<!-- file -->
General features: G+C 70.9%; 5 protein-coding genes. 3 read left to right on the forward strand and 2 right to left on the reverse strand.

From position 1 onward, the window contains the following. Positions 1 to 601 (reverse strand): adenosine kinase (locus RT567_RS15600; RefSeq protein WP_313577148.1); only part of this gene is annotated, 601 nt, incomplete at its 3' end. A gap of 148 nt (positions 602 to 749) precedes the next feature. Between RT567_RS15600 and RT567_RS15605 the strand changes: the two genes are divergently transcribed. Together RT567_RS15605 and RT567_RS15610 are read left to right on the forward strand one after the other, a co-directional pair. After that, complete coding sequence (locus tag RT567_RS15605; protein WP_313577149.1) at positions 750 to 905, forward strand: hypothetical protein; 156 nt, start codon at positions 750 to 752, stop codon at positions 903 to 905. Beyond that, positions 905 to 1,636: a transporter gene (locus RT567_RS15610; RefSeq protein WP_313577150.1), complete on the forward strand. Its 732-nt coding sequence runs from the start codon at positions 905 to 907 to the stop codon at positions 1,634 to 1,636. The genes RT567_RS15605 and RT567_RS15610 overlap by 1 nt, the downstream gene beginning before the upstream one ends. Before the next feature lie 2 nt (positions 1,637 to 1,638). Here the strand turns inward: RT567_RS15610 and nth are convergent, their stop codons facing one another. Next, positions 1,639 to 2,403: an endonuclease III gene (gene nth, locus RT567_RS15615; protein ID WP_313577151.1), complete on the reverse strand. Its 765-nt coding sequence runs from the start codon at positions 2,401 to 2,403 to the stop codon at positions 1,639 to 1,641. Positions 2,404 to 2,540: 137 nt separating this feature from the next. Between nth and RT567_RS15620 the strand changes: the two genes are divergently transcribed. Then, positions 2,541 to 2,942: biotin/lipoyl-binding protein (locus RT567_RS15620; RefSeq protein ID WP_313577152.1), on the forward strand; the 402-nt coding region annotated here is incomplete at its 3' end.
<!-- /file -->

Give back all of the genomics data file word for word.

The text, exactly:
General features: G+C 70.9%; 5 protein-coding genes. 3 read left to right on the forward strand and 2 right to left on the reverse strand.

From position 1 onward, the window contains the following. Positions 1 to 601 (reverse strand): adenosine kinase (locus RT567_RS15600; RefSeq protein WP_313577148.1); only part of this gene is annotated, 601 nt, incomplete at its 3' end. A gap of 148 nt (positions 602 to 749) precedes the next feature. Between RT567_RS15600 and RT567_RS15605 the strand changes: the two genes are divergently transcribed. Together RT567_RS15605 and RT567_RS15610 are read left to right on the forward strand one after the other, a co-directional pair. After that, complete coding sequence (locus tag RT567_RS15605; protein WP_313577149.1) at positions 750 to 905, forward strand: hypothetical protein; 156 nt, start codon at positions 750 to 752, stop codon at positions 903 to 905. Beyond that, positions 905 to 1,636: a transporter gene (locus RT567_RS15610; RefSeq protein WP_313577150.1), complete on the forward strand. Its 732-nt coding sequence runs from the start codon at positions 905 to 907 to the stop codon at positions 1,634 to 1,636. The genes RT567_RS15605 and RT567_RS15610 overlap by 1 nt, the downstream gene beginning before the upstream one ends. Before the next feature lie 2 nt (positions 1,637 to 1,638). Here the strand turns inward: RT567_RS15610 and nth are convergent, their stop codons facing one another. Next, positions 1,639 to 2,403: an endonuclease III gene (gene nth, locus RT567_RS15615; protein ID WP_313577151.1), complete on the reverse strand. Its 765-nt coding sequence runs from the start codon at positions 2,401 to 2,403 to the stop codon at positions 1,639 to 1,641. Positions 2,404 to 2,540: 137 nt separating this feature from the next. Between nth and RT567_RS15620 the strand changes: the two genes are divergently transcribed. Then, positions 2,541 to 2,942: biotin/lipoyl-binding protein (locus RT567_RS15620; RefSeq protein ID WP_313577152.1), on the forward strand; the 402-nt coding region annotated here is incomplete at its 3' end.